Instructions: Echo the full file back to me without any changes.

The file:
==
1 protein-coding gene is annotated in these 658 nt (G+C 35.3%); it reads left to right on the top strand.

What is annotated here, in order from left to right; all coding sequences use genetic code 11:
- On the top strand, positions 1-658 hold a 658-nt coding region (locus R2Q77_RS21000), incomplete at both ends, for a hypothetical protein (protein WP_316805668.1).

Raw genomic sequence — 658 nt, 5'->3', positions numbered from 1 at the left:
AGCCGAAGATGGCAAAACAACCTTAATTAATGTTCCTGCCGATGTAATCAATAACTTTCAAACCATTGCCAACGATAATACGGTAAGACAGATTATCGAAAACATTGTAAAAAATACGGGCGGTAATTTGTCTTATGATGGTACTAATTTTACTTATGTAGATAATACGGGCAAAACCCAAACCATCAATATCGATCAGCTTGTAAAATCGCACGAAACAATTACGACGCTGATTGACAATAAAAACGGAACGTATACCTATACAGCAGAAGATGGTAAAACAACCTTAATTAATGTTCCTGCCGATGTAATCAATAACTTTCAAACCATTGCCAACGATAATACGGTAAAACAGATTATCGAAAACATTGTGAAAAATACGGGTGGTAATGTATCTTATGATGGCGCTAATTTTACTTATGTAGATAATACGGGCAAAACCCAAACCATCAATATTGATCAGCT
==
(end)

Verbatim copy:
1 protein-coding gene is annotated in these 658 nt (G+C 35.3%); it reads left to right on the top strand.

What is annotated here, in order from left to right; all coding sequences use genetic code 11:
- On the top strand, positions 1-658 hold a 658-nt coding region (locus R2Q77_RS21000), incomplete at both ends, for a hypothetical protein (protein WP_316805668.1).

Raw genomic sequence — 658 nt, 5'->3', positions numbered from 1 at the left:
AGCCGAAGATGGCAAAACAACCTTAATTAATGTTCCTGCCGATGTAATCAATAACTTTCAAACCATTGCCAACGATAATACGGTAAGACAGATTATCGAAAACATTGTAAAAAATACGGGCGGTAATTTGTCTTATGATGGTACTAATTTTACTTATGTAGATAATACGGGCAAAACCCAAACCATCAATATCGATCAGCTTGTAAAATCGCACGAAACAATTACGACGCTGATTGACAATAAAAACGGAACGTATACCTATACAGCAGAAGATGGTAAAACAACCTTAATTAATGTTCCTGCCGATGTAATCAATAACTTTCAAACCATTGCCAACGATAATACGGTAAAACAGATTATCGAAAACATTGTGAAAAATACGGGTGGTAATGTATCTTATGATGGCGCTAATTTTACTTATGTAGATAATACGGGCAAAACCCAAACCATCAATATTGATCAGCT